Katy Thompson, Associate Director of Education
If you so happened to take a walk down Main Street last weekend, enjoying the annual Three Rivers Festival with Lemon Shake-Up and Elephant Ear in hand, you probably saw this:
Chalk Walk, held annually since 2000 in conjunction with the Three Rivers Festival, is based on the Italian tradition of street painting, i madonnari, that dates back to the 16th century. Street painters use chalk pastels to reproduce existing artworks or create their own design in their designated square (8×8′ or 4×4′). The largest community art project in the region, this three day event challenges artists as they incorporate street blemishes and uneven pavement into colorful, imaginative artworks. Contending with Midwestern July heat, the ever-present threat of rain, and the ogling public, Chalk Walk lends a new meaning to creating en plein air.
One thing we notice with this event, year after year, is the amount of questions we get about the medium, chalk. How do the chalkers create these masterpieces out of the same thing kids use to draw Hopscotch courts? Are they allowed to paint on their square, I saw someone with a paintbrush!? What is chalk?
Many art materials were something else in their original form, for example, glass is formed from sand. Chalk, before it’s chalk, is limestone! An abundant rock here in Indiana, the FWMoA building is part limestone and Dale Enochs, a local artist based in Bloomington, makes his relief sculptures out of limestone. Chalk is a form of limestone composed of calcite, a mineral formed deep under the sea. Soft, white, and porous, it was so common in the Cretaceous marine beds that the Cretaceous Period (between 99 and 65 million years ago) was named for it! Deriving from the Latin creta, meaning chalk, deposits are mined both above and below ground for various industries like building (quicklime and bricks) and agriculture (it raises the pH in soils). Most likely, though, the first time you met chalk was standing at the blackboard in your elementary classroom.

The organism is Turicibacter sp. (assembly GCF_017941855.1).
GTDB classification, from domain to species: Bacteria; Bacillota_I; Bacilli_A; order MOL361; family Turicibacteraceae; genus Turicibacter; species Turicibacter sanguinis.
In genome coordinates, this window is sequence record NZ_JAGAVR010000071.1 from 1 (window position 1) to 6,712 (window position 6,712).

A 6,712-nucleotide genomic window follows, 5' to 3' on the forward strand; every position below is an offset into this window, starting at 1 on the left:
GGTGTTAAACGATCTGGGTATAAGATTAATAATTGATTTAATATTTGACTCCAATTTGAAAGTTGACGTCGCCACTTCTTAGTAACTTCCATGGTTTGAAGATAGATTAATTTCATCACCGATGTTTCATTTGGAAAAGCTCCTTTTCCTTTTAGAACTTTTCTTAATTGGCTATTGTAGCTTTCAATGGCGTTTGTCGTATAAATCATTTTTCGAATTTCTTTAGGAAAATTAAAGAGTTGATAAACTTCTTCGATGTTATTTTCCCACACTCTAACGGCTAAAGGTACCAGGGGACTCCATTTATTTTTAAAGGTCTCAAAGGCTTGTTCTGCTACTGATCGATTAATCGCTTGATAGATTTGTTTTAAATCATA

Traditionally used in recreation and field sports, powdered chalk marked the boundary lines for playing while in gymnastics, rock-climbing, and weightlifting it’s applied to hands and/or feet to reduce slipping by removing perspiration. Just one of its many, multi-faceted forms, chalk also takes the shape of colored chalk, sidewalk chalk, and pastel chalk.
Most Chalk Walkers use a mixture, relying heavily on chalk pastels because they are brightly colored and create thicker lines than their sidewalk chalk cousin. Paint isn’t allowed, but some paint the background of their square (see above) white or a color that complements their artwork while others (below) rely solely on the chalk. All dependent on their design, it may take a participant a few hours to a few days to complete their artwork. Also made of limestone, chalk pastels are compressed into stick form and, when blended with water, create a “painterly” aesthetic with minimum dust. Creating realistic and intricate street artworks using chalk and chalk pastel is difficult as most street artists are using anamorphic drawing, meaning they are not necessarily drawn to be observed face-on but from multiple directions.
Many street painters employ a device called trompe-l’œil, French for “fool the eye”, to create the optical illusion that their picture exists in three dimensions.
Other artists choose to take a participatory angle–while you can’t touch or freely interact with the art in the museum, you can with the art in the street!
A reminder that creating art doesn’t necessitate expensive materials, chalk is an accessible medium with which to begin your artistic journey. Be sure to join us next year for Chalk Walk 2023 but, until then, you can check out the winners from this year on Facebook.